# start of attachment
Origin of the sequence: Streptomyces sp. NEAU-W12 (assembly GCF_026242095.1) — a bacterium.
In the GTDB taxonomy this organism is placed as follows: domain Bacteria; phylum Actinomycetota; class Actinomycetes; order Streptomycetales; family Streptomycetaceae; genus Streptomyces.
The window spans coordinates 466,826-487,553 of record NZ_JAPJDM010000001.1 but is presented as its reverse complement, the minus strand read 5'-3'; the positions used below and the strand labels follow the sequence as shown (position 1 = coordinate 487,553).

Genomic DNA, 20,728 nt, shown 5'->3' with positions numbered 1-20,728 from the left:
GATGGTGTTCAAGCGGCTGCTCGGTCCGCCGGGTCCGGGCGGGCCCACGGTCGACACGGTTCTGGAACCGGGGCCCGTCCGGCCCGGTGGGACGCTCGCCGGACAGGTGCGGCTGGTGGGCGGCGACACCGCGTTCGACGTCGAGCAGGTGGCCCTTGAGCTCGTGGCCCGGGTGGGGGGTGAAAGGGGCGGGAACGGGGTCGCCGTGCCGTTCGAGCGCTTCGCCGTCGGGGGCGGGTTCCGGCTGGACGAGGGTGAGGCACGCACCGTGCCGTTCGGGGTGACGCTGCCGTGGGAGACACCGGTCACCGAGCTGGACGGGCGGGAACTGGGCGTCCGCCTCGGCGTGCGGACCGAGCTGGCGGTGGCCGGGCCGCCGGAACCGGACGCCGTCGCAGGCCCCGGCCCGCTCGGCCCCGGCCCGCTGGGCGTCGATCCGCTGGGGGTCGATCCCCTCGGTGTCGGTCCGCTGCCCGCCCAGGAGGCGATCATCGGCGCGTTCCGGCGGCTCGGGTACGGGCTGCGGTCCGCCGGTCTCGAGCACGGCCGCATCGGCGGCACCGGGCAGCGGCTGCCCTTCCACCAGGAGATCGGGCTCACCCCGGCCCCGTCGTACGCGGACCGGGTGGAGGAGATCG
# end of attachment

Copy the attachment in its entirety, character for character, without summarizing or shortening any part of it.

Origin of the sequence: Streptomyces sp. NEAU-W12 (assembly GCF_026242095.1) — a bacterium.
In the GTDB taxonomy this organism is placed as follows: domain Bacteria; phylum Actinomycetota; class Actinomycetes; order Streptomycetales; family Streptomycetaceae; genus Streptomyces.
The window spans coordinates 466,826-487,553 of record NZ_JAPJDM010000001.1 but is presented as its reverse complement, the minus strand read 5'-3'; the positions used below and the strand labels follow the sequence as shown (position 1 = coordinate 487,553).

Genomic DNA, 20,728 nt, shown 5'->3' with positions numbered 1-20,728 from the left:
GATGGTGTTCAAGCGGCTGCTCGGTCCGCCGGGTCCGGGCGGGCCCACGGTCGACACGGTTCTGGAACCGGGGCCCGTCCGGCCCGGTGGGACGCTCGCCGGACAGGTGCGGCTGGTGGGCGGCGACACCGCGTTCGACGTCGAGCAGGTGGCCCTTGAGCTCGTGGCCCGGGTGGGGGGTGAAAGGGGCGGGAACGGGGTCGCCGTGCCGTTCGAGCGCTTCGCCGTCGGGGGCGGGTTCCGGCTGGACGAGGGTGAGGCACGCACCGTGCCGTTCGGGGTGACGCTGCCGTGGGAGACACCGGTCACCGAGCTGGACGGGCGGGAACTGGGCGTCCGCCTCGGCGTGCGGACCGAGCTGGCGGTGGCCGGGCCGCCGGAACCGGACGCCGTCGCAGGCCCCGGCCCGCTCGGCCCCGGCCCGCTGGGCGTCGATCCGCTGGGGGTCGATCCCCTCGGTGTCGGTCCGCTGCCCGCCCAGGAGGCGATCATCGGCGCGTTCCGGCGGCTCGGGTACGGGCTGCGGTCCGCCGGTCTCGAGCACGGCCGCATCGGCGGCACCGGGCAGCGGCTGCCCTTCCACCAGGAGATCGGGCTCACCCCGGCCCCGTCGTACGCGGACCGGGTGGAGGAGATCG